Six Questions for Mike Sheppard

interview, Mike Sheppard, Blue Canoe, Kick and Push Festival, Kingston, OntarioMike Sheppard has been working with various theatre companies in Kingston for nearly 10 years now.  He founded Blue Canoe Theatrical Productions in 2006, while simultaneously studying at Queen’s University, and acted as Artistic Director from 2006-2013 and Artistic Producer from 2013-2014.  Mike is also the Associate Producer of Theatre Kingston (2013-Current), a member of the Board at the Domino Theatre Inc. and the winner of the Fred Euringer Award in Drama for Producing.  In addition to these roles, Mike also finds time to work as Administrator of The Kingston Arts Council.

This summer marks the first Kick and Push Festival in downtown Kingston.  Mike, and other local theatre producers and various cultural and tourism organizations in Kingston, have joined forces to bring an eclectic mix of theatre to downtown Kingston for a full month.  The festival includes productions from local companies, including Blue Canoe and Theatre Kingston, but also brings in companies from Toronto to keep theatre goers satiated from July 15th-August 15th.  We had a chance to talk to Mike to find out more about him and Kick and Push.

1.Tell us about yourself, your background with respect to theatre and the performing arts and how you came to be involved in Blue Canoe Productions.

Well I graduated from Regiopolis-Notre Dame High School in Kingston, where I was taking a lot of music and drama classes, I liked it but didn’t really see myself continuing on. I didn’t know what I wanted to do after, I was going to go into journalism specifically for sports, but that didn’t work out. About a week into the school year I went back to Regi with my Dad and asked the principal if I could come back to school for a 5th year. He said “You can only come back if you audition for Footloose, we need guys”. Even though I think he was joking, I did.

That year I worked well with my drama teacher Steve Powell, he must have thought I’d make a good director because he offered me a chance to direct a show for the Sears Drama festival. After that, I never stopped, I’ve been directing shows ever since. As I started at Queen’s I formed my own Theatre Company called Blue Canoe Productions with the goal of giving other young people a chance to work in all sides of theatre, just like I had. I wanted youth to feel like that had a place where they can direct, act, design, sing, dance with their peers in our community. To be honest I thought Blue Canoe was going to be a one hit wonder, do a show or two and end, but here we are 9 years later working on our 30th production and I still can’t believe it.

2. Blue Canoe is producing A Chorus Line as part of the brand new Kick and Push Festival happening this summer in Kingston. Can you tell us a bit about the festival? How did it come to be and where did the name come from? Is it modeled after similar festivals in other cities or is this a Kingston initiative?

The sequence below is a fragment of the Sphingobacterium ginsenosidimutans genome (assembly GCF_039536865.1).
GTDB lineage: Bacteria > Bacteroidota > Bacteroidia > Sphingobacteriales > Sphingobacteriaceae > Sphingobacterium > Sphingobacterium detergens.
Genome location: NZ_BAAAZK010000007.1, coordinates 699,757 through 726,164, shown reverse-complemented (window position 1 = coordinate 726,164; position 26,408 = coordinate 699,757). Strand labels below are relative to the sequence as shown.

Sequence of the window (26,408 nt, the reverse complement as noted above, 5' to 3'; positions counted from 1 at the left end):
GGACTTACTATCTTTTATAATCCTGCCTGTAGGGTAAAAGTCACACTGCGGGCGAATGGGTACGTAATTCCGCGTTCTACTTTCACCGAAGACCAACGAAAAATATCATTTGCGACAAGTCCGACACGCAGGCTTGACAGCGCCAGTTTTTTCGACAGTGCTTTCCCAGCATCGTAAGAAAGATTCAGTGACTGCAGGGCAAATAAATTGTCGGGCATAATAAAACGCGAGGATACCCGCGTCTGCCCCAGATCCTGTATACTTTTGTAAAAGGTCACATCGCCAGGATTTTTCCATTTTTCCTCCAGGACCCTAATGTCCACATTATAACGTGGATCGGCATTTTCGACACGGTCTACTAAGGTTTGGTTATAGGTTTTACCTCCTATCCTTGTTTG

The festival came from a collective desire to see theatre in The Grand during the summer months. Blue Canoe has been producing summer theatre in Kingston since its formation, last year we did a production of The Producers at The Grand which I think caught some interest.

Colin Wiginton, the director of Cultural Services of the City of Kingston held a meeting after The Producers closed with Brett Christopher from Theatre Kingston, Liam Karry from Single Thread Theatre Company, myself, and Bill Penner, who is a local production manager. Colin had already been talking to Liam and Brett for a while about a summer theatre festival in Kingston, and things just took off from there. The name actually comes from the old railway line that went through Kingston, it was the nickname for the line and we thought it made an awesome name, for its historic significance to Kingston but also it’s something that is uniquely ours. We wanted this festival to celebrate the cool place Kingston is, we wanted to show all the corners of the city through our shows and this name just seemed to fit. I think there are a lot of great theatre festivals in Canada but I really think there is nothing like this one, we really didn’t want to take away from the amazing summer theatre we already have in this area, we just want to add to that excitement. This festival is unique to Kingston and is something you can only see here.

3. Anyone who has been involved in community theatre – or any theatre for that matter – is aware of the amount of work that is involved both on and off stage. Typically, those involved wear many hats to create successful runs and I know you are one of those people. What sparks your interest in taking on big projects such as The Kick & Push Festival in addition to your work with Blue Canoe?

It’s all about the people you work with. Seeing the drive that Brett, Liam, Bill, Colin and so many more have is what keeps me going. They are creative, driven and focused, I feel honoured to have a chance to work with each of them on such an important project.